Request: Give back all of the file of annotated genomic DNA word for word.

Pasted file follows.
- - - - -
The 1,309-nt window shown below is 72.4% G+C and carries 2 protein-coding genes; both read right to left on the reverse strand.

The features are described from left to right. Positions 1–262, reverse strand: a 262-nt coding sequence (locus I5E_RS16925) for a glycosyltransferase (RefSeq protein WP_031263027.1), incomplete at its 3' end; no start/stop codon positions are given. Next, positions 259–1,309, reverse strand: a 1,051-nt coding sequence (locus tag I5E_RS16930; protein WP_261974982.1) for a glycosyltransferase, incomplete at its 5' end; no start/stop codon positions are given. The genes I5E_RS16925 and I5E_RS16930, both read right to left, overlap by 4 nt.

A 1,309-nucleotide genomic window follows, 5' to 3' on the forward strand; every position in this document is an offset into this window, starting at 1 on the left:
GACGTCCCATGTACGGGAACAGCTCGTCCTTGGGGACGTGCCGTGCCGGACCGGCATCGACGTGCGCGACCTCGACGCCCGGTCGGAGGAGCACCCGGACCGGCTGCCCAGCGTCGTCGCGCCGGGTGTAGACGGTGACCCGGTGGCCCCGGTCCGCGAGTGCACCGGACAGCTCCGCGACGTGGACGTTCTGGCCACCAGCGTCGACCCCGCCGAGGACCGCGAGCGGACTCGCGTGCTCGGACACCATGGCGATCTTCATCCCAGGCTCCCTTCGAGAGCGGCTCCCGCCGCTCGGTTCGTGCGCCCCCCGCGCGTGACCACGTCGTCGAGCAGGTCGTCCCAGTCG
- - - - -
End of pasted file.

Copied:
The 1,309-nt window shown below is 72.4% G+C and carries 2 protein-coding genes; both read right to left on the reverse strand.

The features are described from left to right. Positions 1–262, reverse strand: a 262-nt coding sequence (locus I5E_RS16925) for a glycosyltransferase (RefSeq protein WP_031263027.1), incomplete at its 3' end; no start/stop codon positions are given. Next, positions 259–1,309, reverse strand: a 1,051-nt coding sequence (locus tag I5E_RS16930; protein WP_261974982.1) for a glycosyltransferase, incomplete at its 5' end; no start/stop codon positions are given. The genes I5E_RS16925 and I5E_RS16930, both read right to left, overlap by 4 nt.

A 1,309-nucleotide genomic window follows, 5' to 3' on the forward strand; every position in this document is an offset into this window, starting at 1 on the left:
GACGTCCCATGTACGGGAACAGCTCGTCCTTGGGGACGTGCCGTGCCGGACCGGCATCGACGTGCGCGACCTCGACGCCCGGTCGGAGGAGCACCCGGACCGGCTGCCCAGCGTCGTCGCGCCGGGTGTAGACGGTGACCCGGTGGCCCCGGTCCGCGAGTGCACCGGACAGCTCCGCGACGTGGACGTTCTGGCCACCAGCGTCGACCCCGCCGAGGACCGCGAGCGGACTCGCGTGCTCGGACACCATGGCGATCTTCATCCCAGGCTCCCTTCGAGAGCGGCTCCCGCCGCTCGGTTCGTGCGCCCCCCGCGCGTGACCACGTCGTCGAGCAGGTCGTCCCAGTCG